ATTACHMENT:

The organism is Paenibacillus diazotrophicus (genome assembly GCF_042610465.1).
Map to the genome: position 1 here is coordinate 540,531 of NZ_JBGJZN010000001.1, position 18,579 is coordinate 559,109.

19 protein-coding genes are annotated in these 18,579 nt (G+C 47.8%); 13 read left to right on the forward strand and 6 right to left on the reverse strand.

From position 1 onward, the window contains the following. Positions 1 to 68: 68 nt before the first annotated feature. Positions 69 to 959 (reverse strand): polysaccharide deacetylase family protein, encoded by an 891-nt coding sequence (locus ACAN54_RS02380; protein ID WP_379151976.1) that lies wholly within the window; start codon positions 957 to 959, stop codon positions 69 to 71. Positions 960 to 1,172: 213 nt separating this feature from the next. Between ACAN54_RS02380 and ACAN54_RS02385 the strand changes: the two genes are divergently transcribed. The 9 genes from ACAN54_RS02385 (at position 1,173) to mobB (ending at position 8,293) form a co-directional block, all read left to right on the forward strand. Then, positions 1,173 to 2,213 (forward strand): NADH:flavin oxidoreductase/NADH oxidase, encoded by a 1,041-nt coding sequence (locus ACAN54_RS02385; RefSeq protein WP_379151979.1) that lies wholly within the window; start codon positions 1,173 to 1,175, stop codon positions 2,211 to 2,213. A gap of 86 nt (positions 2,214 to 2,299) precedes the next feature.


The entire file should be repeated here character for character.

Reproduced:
The organism is Paenibacillus diazotrophicus (genome assembly GCF_042610465.1).
Map to the genome: position 1 here is coordinate 540,531 of NZ_JBGJZN010000001.1, position 18,579 is coordinate 559,109.

19 protein-coding genes are annotated in these 18,579 nt (G+C 47.8%); 13 read left to right on the forward strand and 6 right to left on the reverse strand.

From position 1 onward, the window contains the following. Positions 1 to 68: 68 nt before the first annotated feature. Positions 69 to 959 (reverse strand): polysaccharide deacetylase family protein, encoded by an 891-nt coding sequence (locus ACAN54_RS02380; protein ID WP_379151976.1) that lies wholly within the window; start codon positions 957 to 959, stop codon positions 69 to 71. Positions 960 to 1,172: 213 nt separating this feature from the next. Between ACAN54_RS02380 and ACAN54_RS02385 the strand changes: the two genes are divergently transcribed. The 9 genes from ACAN54_RS02385 (at position 1,173) to mobB (ending at position 8,293) form a co-directional block, all read left to right on the forward strand. Then, positions 1,173 to 2,213 (forward strand): NADH:flavin oxidoreductase/NADH oxidase, encoded by a 1,041-nt coding sequence (locus ACAN54_RS02385; RefSeq protein WP_379151979.1) that lies wholly within the window; start codon positions 1,173 to 1,175, stop codon positions 2,211 to 2,213. A gap of 86 nt (positions 2,214 to 2,299) precedes the next feature.